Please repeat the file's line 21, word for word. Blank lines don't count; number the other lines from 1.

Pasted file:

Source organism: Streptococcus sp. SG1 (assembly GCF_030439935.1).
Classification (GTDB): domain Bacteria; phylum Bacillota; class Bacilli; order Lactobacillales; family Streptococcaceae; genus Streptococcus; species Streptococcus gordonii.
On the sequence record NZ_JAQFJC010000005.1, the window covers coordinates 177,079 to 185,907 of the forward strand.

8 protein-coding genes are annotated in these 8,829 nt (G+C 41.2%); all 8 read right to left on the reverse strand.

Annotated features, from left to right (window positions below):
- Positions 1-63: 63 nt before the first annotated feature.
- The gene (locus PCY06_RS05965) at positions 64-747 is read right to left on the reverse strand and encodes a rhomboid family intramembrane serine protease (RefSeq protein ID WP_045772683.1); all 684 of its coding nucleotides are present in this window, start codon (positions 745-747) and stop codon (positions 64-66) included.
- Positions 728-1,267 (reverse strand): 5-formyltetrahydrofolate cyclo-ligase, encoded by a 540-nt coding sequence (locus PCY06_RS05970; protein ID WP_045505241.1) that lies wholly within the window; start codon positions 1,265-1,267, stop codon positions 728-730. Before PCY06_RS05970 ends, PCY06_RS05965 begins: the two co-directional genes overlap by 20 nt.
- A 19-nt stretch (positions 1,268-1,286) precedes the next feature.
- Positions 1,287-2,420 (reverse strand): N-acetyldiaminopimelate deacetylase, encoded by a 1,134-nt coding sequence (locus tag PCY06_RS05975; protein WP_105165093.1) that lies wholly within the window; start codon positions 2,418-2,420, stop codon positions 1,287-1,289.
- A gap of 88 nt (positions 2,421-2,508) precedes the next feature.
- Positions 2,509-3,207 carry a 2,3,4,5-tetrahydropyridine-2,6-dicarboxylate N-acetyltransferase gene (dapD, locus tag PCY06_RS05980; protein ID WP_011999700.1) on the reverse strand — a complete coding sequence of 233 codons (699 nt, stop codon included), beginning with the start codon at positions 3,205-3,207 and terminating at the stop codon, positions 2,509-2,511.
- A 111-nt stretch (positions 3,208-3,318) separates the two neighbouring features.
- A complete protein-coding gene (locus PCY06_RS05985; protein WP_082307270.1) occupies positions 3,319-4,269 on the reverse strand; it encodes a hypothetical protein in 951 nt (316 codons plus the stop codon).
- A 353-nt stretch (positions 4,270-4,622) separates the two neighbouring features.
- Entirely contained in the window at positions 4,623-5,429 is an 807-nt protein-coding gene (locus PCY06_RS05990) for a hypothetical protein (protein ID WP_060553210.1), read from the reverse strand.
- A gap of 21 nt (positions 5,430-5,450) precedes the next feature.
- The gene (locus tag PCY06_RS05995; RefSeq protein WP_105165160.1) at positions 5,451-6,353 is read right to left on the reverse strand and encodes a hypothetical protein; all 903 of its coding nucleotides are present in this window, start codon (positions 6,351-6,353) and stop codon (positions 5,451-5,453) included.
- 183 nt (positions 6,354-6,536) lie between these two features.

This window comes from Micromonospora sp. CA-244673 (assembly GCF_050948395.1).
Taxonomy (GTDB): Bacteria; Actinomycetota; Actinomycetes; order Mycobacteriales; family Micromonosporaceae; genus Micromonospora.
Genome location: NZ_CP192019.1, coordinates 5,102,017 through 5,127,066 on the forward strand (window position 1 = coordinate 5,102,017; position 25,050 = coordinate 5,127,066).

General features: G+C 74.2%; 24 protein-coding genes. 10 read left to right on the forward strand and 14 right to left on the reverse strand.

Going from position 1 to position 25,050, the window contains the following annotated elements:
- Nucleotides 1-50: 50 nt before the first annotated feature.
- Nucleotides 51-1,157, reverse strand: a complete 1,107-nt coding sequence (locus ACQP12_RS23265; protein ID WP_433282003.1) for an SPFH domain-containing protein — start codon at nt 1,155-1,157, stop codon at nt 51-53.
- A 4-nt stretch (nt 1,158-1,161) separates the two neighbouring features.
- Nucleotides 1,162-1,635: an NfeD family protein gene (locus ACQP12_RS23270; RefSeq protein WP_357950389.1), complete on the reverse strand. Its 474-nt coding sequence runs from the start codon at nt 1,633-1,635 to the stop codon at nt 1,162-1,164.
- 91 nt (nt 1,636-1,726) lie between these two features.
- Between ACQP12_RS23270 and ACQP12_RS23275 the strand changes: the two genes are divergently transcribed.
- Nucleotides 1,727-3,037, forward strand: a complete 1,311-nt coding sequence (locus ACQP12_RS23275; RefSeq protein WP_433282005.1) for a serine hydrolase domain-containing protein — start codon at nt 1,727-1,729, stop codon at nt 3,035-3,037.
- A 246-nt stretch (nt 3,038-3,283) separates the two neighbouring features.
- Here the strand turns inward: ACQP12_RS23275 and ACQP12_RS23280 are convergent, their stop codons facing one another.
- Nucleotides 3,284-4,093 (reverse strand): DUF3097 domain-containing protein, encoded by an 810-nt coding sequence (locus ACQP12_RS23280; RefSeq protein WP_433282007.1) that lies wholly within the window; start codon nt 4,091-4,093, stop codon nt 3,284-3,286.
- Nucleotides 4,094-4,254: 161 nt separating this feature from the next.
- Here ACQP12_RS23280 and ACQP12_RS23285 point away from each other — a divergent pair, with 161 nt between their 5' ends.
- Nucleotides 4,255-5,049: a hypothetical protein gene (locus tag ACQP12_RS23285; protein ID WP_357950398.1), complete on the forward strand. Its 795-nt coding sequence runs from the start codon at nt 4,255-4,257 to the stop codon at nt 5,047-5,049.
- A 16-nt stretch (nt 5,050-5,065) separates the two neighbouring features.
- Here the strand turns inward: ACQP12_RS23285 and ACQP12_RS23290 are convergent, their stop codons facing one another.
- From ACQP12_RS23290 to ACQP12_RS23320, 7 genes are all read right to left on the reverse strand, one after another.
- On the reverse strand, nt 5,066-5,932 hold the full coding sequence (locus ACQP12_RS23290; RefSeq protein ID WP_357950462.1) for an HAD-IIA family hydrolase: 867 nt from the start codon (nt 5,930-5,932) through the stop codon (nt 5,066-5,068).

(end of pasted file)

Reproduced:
Taxonomy (GTDB): Bacteria; Actinomycetota; Actinomycetes; order Mycobacteriales; family Micromonosporaceae; genus Micromonospora.